Would it surprise you to learn that the Drug Enforcement Administration (DEA) is refusing to allow medical marijuana research to move forward — despite a clear recommendation from its own administrative law judge to let such research happen?

If you’re like me, this will be just the latest outrage from the same agency that insists on terrorizing and arresting medical marijuana patients and providers who are complying with state law and their doctors’ advice.

Would you please take one minute to ask your U.S. House member to direct the DEA to permit medical marijuana research to move forward? MPP’s online action center has done all the work for you; just click a few buttons and your letter will be sent.

(Congress provides the DEA with 100% of its funding — all of it taxpayer money — so the DEA is more likely to listen to members of Congress than just about anyone else.)

In February of this year, DEA Administrative Law Judge Mary Bittner recommended that Professor Lyle Craker and the University of Massachusetts be granted a license to grow research-grade marijuana that would be used in FDA- and DEA-approved clinical studies into marijuana’s therapeutic uses, noting that it would be “in the public interest” to do so. But the DEA has ignored her recommendation and continued to block the research.

And earlier this month, during a hearing before the U.S. House Judiciary Subcommittee on Crime, Terrorism, and Homeland Security, DEA official Joseph Rannazzisi refused to commit to a timeline for ruling on the University of Massachusetts’ application ... even implying that the DEA might just wait until after a new presidential administration takes power in January 2009!

This is the height of hypocrisy. The DEA continually cites insufficient research as a reason for keeping medical marijuana illegal — while simultaneously blocking the very research that’s needed to persuade the FDA to approve marijuana as a prescription medicine.

How can the DEA hide behind the FDA in arguing against medical marijuana access, and then block any attempt to move marijuana through the FDA approval process?

Would you please take one minute to ask your U.S. House member to stop letting politics interfere with research into the medicinal value of marijuana?

Thank you,

Rob Kampia
Executive Director
Marijuana Policy Project
Washington, D.C.

Washington, DC
United States

ASA's Medical Marijuana in the News: Week of 8/24/07

ASA ACTION: Defending Patient’s Property Rights

What happens when qualified medical marijuana patients have encounters with law enforcement? Too often, their state-legal medicine is confiscated and not returned, even once it is determined that they are operating within the limits of the law. For more than two years, ASA has been leading a campaign to correct that injustice, helping patients get court orders for the return of their medical marijuana and even getting a fundamental change of policy from the California Highway Patrol, who was once one of the worst offenders. ASA has now taken that fight to the state court of appeals, arguing that patients who have committed no crime are always entitled to return of their property.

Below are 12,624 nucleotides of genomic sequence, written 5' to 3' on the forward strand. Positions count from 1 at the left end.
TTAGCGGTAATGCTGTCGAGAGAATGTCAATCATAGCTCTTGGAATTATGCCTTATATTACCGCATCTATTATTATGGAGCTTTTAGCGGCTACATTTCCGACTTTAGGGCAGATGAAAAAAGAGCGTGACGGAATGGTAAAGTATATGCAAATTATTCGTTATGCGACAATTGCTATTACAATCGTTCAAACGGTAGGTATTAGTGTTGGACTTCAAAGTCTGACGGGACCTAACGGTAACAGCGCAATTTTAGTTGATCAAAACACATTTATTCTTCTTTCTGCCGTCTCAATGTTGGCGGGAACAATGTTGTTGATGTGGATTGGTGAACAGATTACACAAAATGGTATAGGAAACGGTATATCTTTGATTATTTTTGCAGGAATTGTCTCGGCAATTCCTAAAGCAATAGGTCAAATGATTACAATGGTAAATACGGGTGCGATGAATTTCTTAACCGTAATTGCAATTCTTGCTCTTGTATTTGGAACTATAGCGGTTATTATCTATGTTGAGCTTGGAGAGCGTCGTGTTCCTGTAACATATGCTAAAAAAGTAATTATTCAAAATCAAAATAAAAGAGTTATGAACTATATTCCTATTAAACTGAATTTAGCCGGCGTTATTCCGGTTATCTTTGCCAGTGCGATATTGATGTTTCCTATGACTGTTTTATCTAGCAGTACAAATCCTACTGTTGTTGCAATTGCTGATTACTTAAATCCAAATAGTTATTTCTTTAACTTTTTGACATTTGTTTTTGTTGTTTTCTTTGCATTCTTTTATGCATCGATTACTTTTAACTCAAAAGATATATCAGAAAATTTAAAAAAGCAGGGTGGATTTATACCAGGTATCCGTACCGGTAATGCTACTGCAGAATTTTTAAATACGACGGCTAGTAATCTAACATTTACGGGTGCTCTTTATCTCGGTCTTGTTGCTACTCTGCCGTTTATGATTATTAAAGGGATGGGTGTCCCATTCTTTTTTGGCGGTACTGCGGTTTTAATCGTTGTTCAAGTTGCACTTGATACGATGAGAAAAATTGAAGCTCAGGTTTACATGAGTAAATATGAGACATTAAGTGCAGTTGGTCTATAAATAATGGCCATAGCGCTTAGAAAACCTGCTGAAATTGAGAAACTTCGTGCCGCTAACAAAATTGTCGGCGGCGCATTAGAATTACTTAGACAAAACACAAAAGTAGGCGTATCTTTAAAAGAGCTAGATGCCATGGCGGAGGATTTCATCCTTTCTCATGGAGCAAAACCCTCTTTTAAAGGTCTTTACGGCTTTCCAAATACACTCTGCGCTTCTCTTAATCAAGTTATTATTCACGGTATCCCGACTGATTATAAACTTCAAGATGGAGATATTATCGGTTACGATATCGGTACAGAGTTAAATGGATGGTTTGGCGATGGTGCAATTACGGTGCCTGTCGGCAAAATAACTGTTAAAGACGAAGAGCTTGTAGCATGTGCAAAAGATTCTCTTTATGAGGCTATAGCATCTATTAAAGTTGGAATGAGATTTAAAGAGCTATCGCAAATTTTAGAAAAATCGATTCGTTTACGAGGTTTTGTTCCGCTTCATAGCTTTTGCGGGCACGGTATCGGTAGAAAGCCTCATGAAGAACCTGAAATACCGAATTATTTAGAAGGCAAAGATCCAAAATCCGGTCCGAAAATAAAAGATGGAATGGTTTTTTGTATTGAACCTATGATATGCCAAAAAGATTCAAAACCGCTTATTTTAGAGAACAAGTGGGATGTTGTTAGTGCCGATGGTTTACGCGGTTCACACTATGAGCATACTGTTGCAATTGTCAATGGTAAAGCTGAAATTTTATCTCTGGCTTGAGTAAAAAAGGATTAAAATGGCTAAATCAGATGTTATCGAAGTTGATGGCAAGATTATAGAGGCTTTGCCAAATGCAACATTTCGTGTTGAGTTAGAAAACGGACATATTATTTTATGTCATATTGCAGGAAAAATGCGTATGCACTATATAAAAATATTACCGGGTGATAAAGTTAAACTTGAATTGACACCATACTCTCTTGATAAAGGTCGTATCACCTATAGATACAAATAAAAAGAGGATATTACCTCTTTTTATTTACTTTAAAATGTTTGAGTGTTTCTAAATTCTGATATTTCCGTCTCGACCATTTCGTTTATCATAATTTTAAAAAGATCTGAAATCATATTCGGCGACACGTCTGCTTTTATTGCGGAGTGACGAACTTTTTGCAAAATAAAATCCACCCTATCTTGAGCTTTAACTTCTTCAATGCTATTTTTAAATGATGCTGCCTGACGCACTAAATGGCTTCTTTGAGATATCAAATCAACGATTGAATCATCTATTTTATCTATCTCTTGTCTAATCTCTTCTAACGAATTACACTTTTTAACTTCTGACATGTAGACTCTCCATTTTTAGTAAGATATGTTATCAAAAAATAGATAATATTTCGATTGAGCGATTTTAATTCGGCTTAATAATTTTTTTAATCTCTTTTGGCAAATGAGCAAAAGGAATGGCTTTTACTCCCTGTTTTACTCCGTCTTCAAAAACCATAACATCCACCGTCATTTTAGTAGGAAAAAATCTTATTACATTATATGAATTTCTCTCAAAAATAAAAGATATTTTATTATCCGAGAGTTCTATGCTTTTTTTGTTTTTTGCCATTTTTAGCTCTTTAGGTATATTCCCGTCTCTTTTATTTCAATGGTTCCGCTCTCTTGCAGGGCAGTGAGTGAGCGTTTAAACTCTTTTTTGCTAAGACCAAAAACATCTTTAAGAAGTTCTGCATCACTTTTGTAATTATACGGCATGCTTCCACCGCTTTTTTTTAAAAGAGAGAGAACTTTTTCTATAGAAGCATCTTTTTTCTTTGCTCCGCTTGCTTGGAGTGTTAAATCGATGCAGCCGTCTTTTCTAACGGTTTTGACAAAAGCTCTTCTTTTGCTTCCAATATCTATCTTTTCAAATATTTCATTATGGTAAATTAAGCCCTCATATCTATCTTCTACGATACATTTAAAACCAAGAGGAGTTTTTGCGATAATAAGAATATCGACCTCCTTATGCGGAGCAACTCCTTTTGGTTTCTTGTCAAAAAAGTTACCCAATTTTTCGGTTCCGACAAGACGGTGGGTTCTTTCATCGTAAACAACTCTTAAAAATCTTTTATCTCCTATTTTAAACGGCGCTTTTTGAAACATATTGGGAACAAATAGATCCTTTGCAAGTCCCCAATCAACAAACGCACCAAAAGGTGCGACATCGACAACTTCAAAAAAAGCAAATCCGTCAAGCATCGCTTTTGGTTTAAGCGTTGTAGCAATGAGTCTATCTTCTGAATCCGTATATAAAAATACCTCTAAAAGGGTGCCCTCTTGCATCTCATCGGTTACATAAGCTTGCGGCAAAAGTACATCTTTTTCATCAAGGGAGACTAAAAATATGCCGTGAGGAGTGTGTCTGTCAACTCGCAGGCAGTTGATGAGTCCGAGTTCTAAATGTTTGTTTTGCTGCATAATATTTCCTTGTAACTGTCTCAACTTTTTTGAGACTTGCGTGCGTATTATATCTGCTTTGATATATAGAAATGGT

No crime? Give it back
EDITORIAL, Orange County Register (CA)
The California Court of Appeal for the 4th District will hear an important case today (at 1:30, 925 N. Spurgeon St., Santa Ana) regarding whether qualified medicinal marijuana patients are entitled to have their medicine returned after it has been seized by police even though they were entitled to possess it. It should be a no-brainer. Patients whose legally possessed property has been confiscated should have it returned unless they have been convicted of a crime.

Court considers medical marijuana seizures
by Rachanee Srisavasdi, Orange County Register (CA)
If police officers seize marijuana legally kept by a medical marijuana patient, should they have to give the property back? That was the central question today before a three-justice panel of the state's Fourth Appellate District. Two California patients are pursuing the case with the legal assistance of Americans for Safe Access, a pro-medical marijuana nonprofit group.

Judges asked to order the return of O.C. men's pot
by Christine Hanley, Los Angeles Times
Two Orange County men have taken the cops to court to get their pot back. Jim Spray, 51, and Felix Kha, 22, who have doctors' recommendations to use marijuana for medical reasons, said that since charges against them were dropped, their property should be returned. Americans for Safe Access, an Oakland-based group that monitors medical marijuana issues across the state, is representing the two men.

FEDERAL: Doctor-Lawyer Couple Convicted for Medical Growing